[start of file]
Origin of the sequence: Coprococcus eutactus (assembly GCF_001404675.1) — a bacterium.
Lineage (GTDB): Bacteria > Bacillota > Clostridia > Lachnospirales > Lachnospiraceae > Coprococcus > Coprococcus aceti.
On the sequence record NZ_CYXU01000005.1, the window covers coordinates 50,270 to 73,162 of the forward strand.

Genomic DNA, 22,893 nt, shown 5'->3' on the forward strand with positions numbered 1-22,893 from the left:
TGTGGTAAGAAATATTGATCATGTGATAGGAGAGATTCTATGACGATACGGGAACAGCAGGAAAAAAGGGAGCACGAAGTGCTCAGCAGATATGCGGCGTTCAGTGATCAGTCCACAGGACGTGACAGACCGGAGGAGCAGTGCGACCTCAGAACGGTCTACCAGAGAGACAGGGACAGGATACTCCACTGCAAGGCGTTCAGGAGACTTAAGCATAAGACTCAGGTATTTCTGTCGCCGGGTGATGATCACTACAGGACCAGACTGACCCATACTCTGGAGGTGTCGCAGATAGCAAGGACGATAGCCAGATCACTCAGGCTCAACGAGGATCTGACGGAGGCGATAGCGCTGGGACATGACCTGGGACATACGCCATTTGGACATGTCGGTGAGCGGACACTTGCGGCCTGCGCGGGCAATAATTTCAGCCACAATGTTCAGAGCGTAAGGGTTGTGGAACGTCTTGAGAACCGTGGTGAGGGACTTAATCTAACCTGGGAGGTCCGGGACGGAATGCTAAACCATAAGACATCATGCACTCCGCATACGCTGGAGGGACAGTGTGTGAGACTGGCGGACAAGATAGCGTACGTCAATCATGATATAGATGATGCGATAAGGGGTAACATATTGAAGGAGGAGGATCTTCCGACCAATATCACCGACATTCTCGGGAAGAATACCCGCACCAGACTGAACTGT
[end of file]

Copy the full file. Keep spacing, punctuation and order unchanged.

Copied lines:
Origin of the sequence: Coprococcus eutactus (assembly GCF_001404675.1) — a bacterium.
Lineage (GTDB): Bacteria > Bacillota > Clostridia > Lachnospirales > Lachnospiraceae > Coprococcus > Coprococcus aceti.
On the sequence record NZ_CYXU01000005.1, the window covers coordinates 50,270 to 73,162 of the forward strand.

Genomic DNA, 22,893 nt, shown 5'->3' on the forward strand with positions numbered 1-22,893 from the left:
TGTGGTAAGAAATATTGATCATGTGATAGGAGAGATTCTATGACGATACGGGAACAGCAGGAAAAAAGGGAGCACGAAGTGCTCAGCAGATATGCGGCGTTCAGTGATCAGTCCACAGGACGTGACAGACCGGAGGAGCAGTGCGACCTCAGAACGGTCTACCAGAGAGACAGGGACAGGATACTCCACTGCAAGGCGTTCAGGAGACTTAAGCATAAGACTCAGGTATTTCTGTCGCCGGGTGATGATCACTACAGGACCAGACTGACCCATACTCTGGAGGTGTCGCAGATAGCAAGGACGATAGCCAGATCACTCAGGCTCAACGAGGATCTGACGGAGGCGATAGCGCTGGGACATGACCTGGGACATACGCCATTTGGACATGTCGGTGAGCGGACACTTGCGGCCTGCGCGGGCAATAATTTCAGCCACAATGTTCAGAGCGTAAGGGTTGTGGAACGTCTTGAGAACCGTGGTGAGGGACTTAATCTAACCTGGGAGGTCCGGGACGGAATGCTAAACCATAAGACATCATGCACTCCGCATACGCTGGAGGGACAGTGTGTGAGACTGGCGGACAAGATAGCGTACGTCAATCATGATATAGATGATGCGATAAGGGGTAACATATTGAAGGAGGAGGATCTTCCGACCAATATCACCGACATTCTCGGGAAGAATACCCGCACCAGACTGAACTGT